Two Mexicans who were arrested for trying to enter the US are suspected to have connection with the recent massive data breach at retailer Target.
The Mexicans were arrested with a collection of fraudulent credit cards.
The US Secret Service said it is checking for links between the hacking of Target consumer data and the arrested Mexicans, Reuters reported citing a spokesman for the Secret Service.
"The US Secret Service continues to work closely with affected parties and law enforcement to investigate the Target breach. In regards to the arrest announced yesterday, the Secret Service is working with the US Attorney's Office and McAllen Police Department to determine if there is any connection," said Edwin Donovan, a spokesman for the Secret Service in Washington DC.
However, other law enforcement sources said it was not clear whether there was a link between the Target data breach and the arrests. Any connection between the Target breach and the arrests could turn out to be "insignificant and indirect".
They noted that the arrested pair could be just purchasers of stolen data over the internet and have had no real knowledge or involvement in the breach.
A local police chief reported that the pair had used credit card data stolen from Target to purchase tens of thousands of dollars worth of goods from Walmart, Best Buy and other stores in South Texas.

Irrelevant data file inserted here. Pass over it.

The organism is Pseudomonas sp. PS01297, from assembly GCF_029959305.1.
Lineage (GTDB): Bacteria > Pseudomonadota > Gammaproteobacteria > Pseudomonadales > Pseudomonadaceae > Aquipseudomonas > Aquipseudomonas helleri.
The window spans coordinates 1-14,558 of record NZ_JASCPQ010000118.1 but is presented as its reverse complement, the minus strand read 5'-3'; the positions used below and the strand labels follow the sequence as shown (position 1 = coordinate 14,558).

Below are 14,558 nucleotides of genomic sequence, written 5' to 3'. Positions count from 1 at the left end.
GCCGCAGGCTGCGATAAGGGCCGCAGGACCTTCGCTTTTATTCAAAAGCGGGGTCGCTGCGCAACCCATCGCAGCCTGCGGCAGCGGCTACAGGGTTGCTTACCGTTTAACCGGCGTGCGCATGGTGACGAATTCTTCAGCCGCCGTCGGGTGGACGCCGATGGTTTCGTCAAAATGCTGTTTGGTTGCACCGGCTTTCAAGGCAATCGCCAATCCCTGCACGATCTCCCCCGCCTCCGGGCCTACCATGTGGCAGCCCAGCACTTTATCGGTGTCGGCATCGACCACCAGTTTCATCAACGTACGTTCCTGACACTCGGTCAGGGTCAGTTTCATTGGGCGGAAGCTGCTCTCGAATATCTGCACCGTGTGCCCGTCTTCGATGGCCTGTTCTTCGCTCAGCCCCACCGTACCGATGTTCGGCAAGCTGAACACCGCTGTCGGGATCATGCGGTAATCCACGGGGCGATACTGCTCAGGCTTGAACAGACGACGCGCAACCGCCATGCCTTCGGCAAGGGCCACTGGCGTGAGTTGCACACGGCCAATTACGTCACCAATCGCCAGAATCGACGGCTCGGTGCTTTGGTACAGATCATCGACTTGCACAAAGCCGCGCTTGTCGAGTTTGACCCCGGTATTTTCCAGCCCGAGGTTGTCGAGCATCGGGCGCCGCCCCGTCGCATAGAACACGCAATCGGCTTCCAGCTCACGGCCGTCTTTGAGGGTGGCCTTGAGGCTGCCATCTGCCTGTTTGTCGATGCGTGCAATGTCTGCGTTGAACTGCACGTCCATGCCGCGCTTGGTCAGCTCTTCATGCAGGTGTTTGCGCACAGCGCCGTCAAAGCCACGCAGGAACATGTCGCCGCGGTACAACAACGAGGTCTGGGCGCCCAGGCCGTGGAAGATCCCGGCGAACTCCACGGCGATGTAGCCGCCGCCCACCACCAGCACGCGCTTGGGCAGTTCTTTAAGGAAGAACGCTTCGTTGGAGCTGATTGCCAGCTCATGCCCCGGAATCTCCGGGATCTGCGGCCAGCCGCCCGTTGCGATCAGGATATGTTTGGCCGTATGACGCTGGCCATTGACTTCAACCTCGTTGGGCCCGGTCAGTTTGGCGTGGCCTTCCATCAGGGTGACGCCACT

The individuals had been carrying 90 fraudulent credit cards and another 22 that were found later, according to reports.
Target discovered a major security breach in December 2013. Payment data from about 40 million credit and debit cards were stolen from Christmas shoppers at its stores over 19 days between 27 November and 15 December.
It has since been revealed that a further 70 million customer records with sensitive information such as names, telephone numbers and email addresses were also stolen.
Target has confirmed that cybercriminals used malware installed on Target's point-of-sale (PoS) cash register systems to siphon off the data.
Subsequently, US banking giants Citigroup and JP Morgan announced that they will replace all customer debit cards that were hit by a massive data breach.